Survivin as a therapeutic target in Sonic hedgehog-driven medulloblastoma.

Journal Article (Journal Article)

Medulloblastoma (MB) is a highly malignant brain tumor that occurs primarily in children. Although surgery, radiation and high-dose chemotherapy have led to increased survival, many MB patients still die from their disease, and patients who survive suffer severe long-term side effects as a consequence of treatment. Thus, more effective and less toxic therapies for MB are critically important. Development of such therapies depends in part on identification of genes that are necessary for growth and survival of tumor cells. Survivin is an inhibitor of apoptosis protein that regulates cell cycle progression and resistance to apoptosis, is frequently expressed in human MB and when expressed at high levels predicts poor clinical outcome. Therefore, we hypothesized that Survivin may have a critical role in growth and survival of MB cells and that targeting it may enhance MB therapy. Here we show that Survivin is overexpressed in tumors from patched (Ptch) mutant mice, a model of Sonic hedgehog (SHH)-driven MB. Genetic deletion of survivin in Ptch mutant tumor cells significantly inhibits proliferation and causes cell cycle arrest. Treatment with small-molecule antagonists of Survivin impairs proliferation and survival of both murine and human MB cells. Finally, Survivin antagonists impede growth of MB cells in vivo. These studies highlight the importance of Survivin in SHH-driven MB, and suggest that it may represent a novel therapeutic target in patients with this disease.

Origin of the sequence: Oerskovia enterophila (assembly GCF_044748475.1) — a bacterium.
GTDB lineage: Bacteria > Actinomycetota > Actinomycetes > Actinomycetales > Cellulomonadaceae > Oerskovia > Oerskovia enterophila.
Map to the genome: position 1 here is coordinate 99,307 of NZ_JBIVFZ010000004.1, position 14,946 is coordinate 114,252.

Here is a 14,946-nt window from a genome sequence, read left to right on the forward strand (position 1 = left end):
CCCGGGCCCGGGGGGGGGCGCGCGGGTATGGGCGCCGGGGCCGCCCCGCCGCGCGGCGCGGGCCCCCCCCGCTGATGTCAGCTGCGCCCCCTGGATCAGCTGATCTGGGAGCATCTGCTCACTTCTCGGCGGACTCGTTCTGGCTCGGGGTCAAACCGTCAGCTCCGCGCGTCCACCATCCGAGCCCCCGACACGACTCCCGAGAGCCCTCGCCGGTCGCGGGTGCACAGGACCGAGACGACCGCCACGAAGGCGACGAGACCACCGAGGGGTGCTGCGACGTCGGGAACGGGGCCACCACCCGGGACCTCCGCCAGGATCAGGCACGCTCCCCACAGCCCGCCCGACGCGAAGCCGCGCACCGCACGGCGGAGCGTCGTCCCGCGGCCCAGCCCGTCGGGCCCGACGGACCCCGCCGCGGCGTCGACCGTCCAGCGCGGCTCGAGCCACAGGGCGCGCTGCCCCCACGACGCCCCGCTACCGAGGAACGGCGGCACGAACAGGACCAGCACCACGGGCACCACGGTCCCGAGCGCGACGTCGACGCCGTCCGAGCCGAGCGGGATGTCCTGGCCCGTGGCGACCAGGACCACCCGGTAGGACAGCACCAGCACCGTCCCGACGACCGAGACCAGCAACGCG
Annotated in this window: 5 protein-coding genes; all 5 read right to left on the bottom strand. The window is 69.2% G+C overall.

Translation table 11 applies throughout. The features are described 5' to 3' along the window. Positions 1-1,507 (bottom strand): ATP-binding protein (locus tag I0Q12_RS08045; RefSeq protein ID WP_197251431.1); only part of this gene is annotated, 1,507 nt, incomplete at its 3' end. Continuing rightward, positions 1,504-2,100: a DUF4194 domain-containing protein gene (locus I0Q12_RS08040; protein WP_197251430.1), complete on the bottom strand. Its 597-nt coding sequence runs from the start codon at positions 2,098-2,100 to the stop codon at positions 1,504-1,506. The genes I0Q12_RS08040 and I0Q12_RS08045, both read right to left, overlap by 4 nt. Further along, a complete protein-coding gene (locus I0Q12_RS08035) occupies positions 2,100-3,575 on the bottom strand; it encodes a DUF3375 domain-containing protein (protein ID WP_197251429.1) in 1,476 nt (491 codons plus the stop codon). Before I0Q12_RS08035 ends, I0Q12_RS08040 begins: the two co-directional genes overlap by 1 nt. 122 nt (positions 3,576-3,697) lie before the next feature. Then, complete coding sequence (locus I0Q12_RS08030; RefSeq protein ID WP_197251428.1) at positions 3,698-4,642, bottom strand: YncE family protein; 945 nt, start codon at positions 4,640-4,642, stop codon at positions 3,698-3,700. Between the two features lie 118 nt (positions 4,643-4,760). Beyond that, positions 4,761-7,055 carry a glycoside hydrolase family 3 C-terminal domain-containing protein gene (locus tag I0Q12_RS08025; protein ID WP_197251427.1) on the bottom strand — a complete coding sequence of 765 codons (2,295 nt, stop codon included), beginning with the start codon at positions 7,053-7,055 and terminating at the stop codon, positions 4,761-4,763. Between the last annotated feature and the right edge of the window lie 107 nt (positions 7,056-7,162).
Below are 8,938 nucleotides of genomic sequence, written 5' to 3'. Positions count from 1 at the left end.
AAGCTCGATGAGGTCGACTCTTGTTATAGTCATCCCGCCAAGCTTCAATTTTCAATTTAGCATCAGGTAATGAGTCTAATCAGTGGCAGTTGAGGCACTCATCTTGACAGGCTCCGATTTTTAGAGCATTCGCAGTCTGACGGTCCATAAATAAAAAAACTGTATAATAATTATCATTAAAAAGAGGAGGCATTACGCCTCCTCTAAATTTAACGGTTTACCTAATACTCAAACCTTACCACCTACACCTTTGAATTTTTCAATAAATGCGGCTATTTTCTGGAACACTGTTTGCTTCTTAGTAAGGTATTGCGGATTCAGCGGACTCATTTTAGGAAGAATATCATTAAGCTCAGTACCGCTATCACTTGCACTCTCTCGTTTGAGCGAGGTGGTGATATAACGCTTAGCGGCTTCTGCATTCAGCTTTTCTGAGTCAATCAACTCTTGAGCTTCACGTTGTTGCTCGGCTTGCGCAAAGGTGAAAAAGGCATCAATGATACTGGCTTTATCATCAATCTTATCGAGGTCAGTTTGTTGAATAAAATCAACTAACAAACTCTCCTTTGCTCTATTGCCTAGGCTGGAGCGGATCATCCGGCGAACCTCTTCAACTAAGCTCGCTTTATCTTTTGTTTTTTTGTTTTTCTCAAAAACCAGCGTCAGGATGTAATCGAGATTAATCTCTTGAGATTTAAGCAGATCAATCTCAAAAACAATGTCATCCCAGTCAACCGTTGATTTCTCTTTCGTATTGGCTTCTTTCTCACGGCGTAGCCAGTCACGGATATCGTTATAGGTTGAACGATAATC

Full Text

Duke Authors

Cited Authors

  • Brun, SN; Markant, SL; Esparza, LA; Garcia, G; Terry, D; Huang, J-M; Pavlyukov, MS; Li, X-N; Grant, GA; Crawford, JR; Levy, ML; Conway, EM; Smith, LH; Nakano, I; Berezov, A; Greene, MI; Wang, Q; Wechsler-Reya, RJ

Published Date

  • July 2015

Published In

Volume / Issue

  • 34 / 29

Start / End Page

  • 3770 - 3779

PubMed ID

  • 25241898

Pubmed Central ID

  • PMC4369477

Electronic International Standard Serial Number (EISSN)

  • 1476-5594

Digital Object Identifier (DOI)

  • 10.1038/onc.2014.304


  • eng

Conference Location

  • England